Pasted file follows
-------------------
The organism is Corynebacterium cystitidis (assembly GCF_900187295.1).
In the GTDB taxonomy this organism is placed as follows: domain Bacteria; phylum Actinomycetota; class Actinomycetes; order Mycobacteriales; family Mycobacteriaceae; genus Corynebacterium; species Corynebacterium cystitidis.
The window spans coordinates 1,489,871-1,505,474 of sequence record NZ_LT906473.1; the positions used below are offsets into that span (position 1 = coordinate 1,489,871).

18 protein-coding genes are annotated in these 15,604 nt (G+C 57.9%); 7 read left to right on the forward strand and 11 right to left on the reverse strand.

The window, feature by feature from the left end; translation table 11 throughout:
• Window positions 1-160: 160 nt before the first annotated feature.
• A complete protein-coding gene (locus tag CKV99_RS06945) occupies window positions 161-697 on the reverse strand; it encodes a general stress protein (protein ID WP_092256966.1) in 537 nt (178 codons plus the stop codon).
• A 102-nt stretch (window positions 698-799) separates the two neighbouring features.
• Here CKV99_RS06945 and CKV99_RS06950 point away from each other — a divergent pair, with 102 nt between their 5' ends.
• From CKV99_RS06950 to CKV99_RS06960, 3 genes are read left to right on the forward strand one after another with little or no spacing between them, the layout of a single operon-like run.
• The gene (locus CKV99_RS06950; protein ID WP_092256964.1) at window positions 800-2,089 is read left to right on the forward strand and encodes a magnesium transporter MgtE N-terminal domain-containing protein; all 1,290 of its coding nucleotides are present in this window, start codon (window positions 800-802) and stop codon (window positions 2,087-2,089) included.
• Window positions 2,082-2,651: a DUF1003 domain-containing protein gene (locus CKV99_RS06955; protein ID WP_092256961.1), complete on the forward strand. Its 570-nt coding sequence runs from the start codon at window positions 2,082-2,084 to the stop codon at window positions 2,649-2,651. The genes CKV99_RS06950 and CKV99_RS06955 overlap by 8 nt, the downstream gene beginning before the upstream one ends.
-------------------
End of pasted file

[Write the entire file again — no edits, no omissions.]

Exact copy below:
The organism is Corynebacterium cystitidis (assembly GCF_900187295.1).
In the GTDB taxonomy this organism is placed as follows: domain Bacteria; phylum Actinomycetota; class Actinomycetes; order Mycobacteriales; family Mycobacteriaceae; genus Corynebacterium; species Corynebacterium cystitidis.
The window spans coordinates 1,489,871-1,505,474 of sequence record NZ_LT906473.1; the positions used below are offsets into that span (position 1 = coordinate 1,489,871).

18 protein-coding genes are annotated in these 15,604 nt (G+C 57.9%); 7 read left to right on the forward strand and 11 right to left on the reverse strand.

The window, feature by feature from the left end; translation table 11 throughout:
• Window positions 1-160: 160 nt before the first annotated feature.
• A complete protein-coding gene (locus tag CKV99_RS06945) occupies window positions 161-697 on the reverse strand; it encodes a general stress protein (protein ID WP_092256966.1) in 537 nt (178 codons plus the stop codon).
• A 102-nt stretch (window positions 698-799) separates the two neighbouring features.
• Here CKV99_RS06945 and CKV99_RS06950 point away from each other — a divergent pair, with 102 nt between their 5' ends.
• From CKV99_RS06950 to CKV99_RS06960, 3 genes are read left to right on the forward strand one after another with little or no spacing between them, the layout of a single operon-like run.
• The gene (locus CKV99_RS06950; protein ID WP_092256964.1) at window positions 800-2,089 is read left to right on the forward strand and encodes a magnesium transporter MgtE N-terminal domain-containing protein; all 1,290 of its coding nucleotides are present in this window, start codon (window positions 800-802) and stop codon (window positions 2,087-2,089) included.
• Window positions 2,082-2,651: a DUF1003 domain-containing protein gene (locus CKV99_RS06955; protein ID WP_092256961.1), complete on the forward strand. Its 570-nt coding sequence runs from the start codon at window positions 2,082-2,084 to the stop codon at window positions 2,649-2,651. The genes CKV99_RS06950 and CKV99_RS06955 overlap by 8 nt, the downstream gene beginning before the upstream one ends.